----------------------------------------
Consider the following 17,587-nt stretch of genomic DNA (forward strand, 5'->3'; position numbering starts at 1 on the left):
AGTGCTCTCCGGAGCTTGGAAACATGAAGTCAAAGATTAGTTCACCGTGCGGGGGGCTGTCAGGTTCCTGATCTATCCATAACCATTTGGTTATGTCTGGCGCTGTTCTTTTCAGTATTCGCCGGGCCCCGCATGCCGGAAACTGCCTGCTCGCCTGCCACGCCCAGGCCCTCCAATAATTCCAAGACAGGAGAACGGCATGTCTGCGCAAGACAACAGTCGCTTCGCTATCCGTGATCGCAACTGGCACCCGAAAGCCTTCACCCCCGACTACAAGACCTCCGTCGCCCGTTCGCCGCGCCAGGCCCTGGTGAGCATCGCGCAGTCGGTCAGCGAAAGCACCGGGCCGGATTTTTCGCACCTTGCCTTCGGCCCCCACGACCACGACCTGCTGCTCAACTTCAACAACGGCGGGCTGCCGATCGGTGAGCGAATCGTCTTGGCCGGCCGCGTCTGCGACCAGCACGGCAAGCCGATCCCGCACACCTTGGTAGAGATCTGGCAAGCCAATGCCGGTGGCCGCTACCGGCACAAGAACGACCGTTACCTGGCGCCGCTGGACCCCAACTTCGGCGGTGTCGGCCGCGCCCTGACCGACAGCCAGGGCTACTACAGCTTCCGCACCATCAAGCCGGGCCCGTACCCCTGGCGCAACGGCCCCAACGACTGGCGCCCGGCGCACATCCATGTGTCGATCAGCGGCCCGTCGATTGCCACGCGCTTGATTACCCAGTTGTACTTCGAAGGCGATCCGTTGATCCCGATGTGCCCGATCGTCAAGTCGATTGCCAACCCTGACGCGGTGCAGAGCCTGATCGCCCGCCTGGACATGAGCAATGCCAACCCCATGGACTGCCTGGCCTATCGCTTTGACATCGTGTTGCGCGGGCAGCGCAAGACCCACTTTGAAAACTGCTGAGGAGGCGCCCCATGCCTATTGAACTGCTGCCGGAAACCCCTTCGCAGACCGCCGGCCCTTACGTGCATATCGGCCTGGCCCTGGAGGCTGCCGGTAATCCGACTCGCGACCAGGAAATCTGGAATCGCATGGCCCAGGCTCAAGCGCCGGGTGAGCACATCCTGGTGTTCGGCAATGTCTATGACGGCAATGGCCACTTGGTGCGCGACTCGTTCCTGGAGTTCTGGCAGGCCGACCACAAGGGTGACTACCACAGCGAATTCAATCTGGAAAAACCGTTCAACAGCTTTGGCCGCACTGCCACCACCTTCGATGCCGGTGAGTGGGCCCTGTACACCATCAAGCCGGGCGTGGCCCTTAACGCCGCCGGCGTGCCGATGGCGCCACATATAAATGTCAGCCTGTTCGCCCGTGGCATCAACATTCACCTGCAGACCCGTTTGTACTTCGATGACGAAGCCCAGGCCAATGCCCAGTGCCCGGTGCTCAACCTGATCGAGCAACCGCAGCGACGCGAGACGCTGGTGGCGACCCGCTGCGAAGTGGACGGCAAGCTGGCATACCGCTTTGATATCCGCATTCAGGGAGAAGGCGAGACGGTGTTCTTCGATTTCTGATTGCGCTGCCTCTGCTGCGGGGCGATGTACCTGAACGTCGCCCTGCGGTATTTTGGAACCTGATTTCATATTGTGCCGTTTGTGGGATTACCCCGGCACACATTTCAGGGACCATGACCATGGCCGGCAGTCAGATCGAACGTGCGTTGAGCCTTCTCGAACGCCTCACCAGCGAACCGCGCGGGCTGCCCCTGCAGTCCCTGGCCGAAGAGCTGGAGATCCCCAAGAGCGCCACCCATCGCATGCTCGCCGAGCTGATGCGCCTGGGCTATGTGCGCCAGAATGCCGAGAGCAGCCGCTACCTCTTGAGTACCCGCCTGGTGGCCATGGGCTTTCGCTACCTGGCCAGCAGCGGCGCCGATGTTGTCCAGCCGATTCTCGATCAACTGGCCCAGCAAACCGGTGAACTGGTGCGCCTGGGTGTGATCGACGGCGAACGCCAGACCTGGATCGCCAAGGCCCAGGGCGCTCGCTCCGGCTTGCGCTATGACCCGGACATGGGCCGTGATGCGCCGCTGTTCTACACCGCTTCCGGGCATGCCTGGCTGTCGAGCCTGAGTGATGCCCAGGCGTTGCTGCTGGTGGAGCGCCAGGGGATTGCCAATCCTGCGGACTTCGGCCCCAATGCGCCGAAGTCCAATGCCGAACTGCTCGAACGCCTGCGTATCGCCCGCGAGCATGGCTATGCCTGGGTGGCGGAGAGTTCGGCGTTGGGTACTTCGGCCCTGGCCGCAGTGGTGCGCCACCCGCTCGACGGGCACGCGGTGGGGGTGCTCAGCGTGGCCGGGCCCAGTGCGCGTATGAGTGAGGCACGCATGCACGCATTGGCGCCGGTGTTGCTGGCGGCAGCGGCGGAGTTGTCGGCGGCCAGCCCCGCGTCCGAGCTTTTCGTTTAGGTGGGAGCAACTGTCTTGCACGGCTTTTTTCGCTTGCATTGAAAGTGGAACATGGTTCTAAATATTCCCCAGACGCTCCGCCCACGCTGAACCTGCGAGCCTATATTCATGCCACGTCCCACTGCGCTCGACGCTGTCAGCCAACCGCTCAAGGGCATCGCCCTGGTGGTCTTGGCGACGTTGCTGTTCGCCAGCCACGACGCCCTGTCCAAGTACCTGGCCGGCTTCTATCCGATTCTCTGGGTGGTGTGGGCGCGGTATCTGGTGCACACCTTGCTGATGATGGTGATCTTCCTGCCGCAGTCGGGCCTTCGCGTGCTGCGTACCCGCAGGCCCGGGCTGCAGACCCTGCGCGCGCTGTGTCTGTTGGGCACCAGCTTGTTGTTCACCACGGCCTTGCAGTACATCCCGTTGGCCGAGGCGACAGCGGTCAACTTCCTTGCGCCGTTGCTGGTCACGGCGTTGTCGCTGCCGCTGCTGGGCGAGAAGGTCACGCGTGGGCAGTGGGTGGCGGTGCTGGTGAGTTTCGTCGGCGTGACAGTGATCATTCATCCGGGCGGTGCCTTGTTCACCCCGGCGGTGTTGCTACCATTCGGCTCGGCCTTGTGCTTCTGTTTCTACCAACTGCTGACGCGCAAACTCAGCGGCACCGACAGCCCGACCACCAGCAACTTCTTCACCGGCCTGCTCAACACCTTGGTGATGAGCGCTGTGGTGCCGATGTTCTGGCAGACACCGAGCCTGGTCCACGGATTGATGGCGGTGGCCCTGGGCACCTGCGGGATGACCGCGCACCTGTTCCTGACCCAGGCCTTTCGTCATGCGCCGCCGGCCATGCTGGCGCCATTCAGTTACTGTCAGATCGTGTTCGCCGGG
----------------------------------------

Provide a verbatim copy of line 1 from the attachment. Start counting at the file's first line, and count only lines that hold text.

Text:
Consider the following 17,587-nt stretch of genomic DNA (forward strand, 5'->3'; position numbering starts at 1 on the left):